Excerpted from the booklet More Choices, Better Health: Free to Choose Experimental Drugs, by Bartley J. Madden–the last in a several-part series. The complete booklet is available at http://www.heartland.org.
In the current Food and Drug Administration (FDA) environment, information from highly specified and lengthy clinical trials is almost exclusively sought based on its relevance to FDA statistical milestones. This surely is not a broad, open feedback environment conducive to learning, evolving, and speedy allocation/reallocation of drug developers’ resources.
By contrast, dual tracking would involve a diverse group of patients. In this environment, doctors are knowledge resources, empowered to use their medical experience and problem-solving skills to focus exclusively on helping their patients, yet benefit other patients and society as well by sharing information.
Every American family would have Internet access to the Tradeoff Evaluation Database for real-time, continuous updates about the safety and efficacy of all experimental drugs. In a dual-tracking system, patients and their doctors could choose whether to use an experimental drug now, wait for more information, or rely on only FDA-approved treatments.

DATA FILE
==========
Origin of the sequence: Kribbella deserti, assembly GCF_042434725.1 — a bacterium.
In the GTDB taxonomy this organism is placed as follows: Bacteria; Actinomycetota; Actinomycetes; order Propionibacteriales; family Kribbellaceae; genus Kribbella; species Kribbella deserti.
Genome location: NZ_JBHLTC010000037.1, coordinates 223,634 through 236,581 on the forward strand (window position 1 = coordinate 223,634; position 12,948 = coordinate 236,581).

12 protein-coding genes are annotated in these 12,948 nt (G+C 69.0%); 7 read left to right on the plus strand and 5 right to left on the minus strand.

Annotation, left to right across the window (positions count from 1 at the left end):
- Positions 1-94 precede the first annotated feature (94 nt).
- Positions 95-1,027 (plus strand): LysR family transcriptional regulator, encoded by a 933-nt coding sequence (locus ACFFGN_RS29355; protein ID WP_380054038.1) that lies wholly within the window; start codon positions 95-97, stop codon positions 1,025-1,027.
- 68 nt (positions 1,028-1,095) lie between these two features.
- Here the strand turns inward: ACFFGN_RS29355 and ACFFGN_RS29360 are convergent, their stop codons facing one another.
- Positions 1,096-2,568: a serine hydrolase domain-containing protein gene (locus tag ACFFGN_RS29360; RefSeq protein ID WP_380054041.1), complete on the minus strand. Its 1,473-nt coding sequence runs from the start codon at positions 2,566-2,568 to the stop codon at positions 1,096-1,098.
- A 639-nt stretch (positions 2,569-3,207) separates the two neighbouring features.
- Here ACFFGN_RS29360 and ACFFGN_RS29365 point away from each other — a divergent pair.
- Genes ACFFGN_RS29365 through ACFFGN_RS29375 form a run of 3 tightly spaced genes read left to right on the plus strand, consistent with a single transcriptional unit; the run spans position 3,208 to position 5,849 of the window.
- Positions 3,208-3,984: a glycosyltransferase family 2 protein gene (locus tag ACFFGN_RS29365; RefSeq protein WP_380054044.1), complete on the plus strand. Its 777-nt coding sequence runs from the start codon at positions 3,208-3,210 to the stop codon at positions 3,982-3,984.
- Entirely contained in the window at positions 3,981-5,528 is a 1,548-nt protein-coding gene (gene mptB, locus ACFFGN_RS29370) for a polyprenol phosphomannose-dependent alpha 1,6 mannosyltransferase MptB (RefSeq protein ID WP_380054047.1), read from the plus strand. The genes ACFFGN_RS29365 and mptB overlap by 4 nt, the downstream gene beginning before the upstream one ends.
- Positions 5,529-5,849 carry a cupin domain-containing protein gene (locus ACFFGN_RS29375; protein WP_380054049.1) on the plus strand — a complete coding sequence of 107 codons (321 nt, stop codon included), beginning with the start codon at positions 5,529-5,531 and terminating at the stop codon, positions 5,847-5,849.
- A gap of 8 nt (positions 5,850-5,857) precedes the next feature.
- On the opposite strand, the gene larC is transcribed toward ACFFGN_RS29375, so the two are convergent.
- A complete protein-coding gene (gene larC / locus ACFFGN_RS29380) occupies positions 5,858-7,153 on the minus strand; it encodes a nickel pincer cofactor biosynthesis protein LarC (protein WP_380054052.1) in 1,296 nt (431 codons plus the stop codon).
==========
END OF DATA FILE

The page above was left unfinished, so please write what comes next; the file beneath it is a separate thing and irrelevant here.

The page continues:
Dual tracking offers unique opportunities to small drug-development firms with enormous scientific skill but lacking financial resources and/or skill in dealing with the FDA bureaucracy. Such entrepreneurial firms would be able to generate significant revenues and stock market gains if their new drugs are highly effective for early users.
Although some would object, drug developers should be free to set prices as they do for approved drugs. The benefits from obtaining a number of positive-outcome early users would likely be a major factor in initial pricing decisions, which should encourage developers to hold prices down.
Further, scientific skill in discovering breakthrough medical treatments would become more valuable than skill in dealing with the FDA bureaucracy–a skill large drug companies possess far more often than small companies.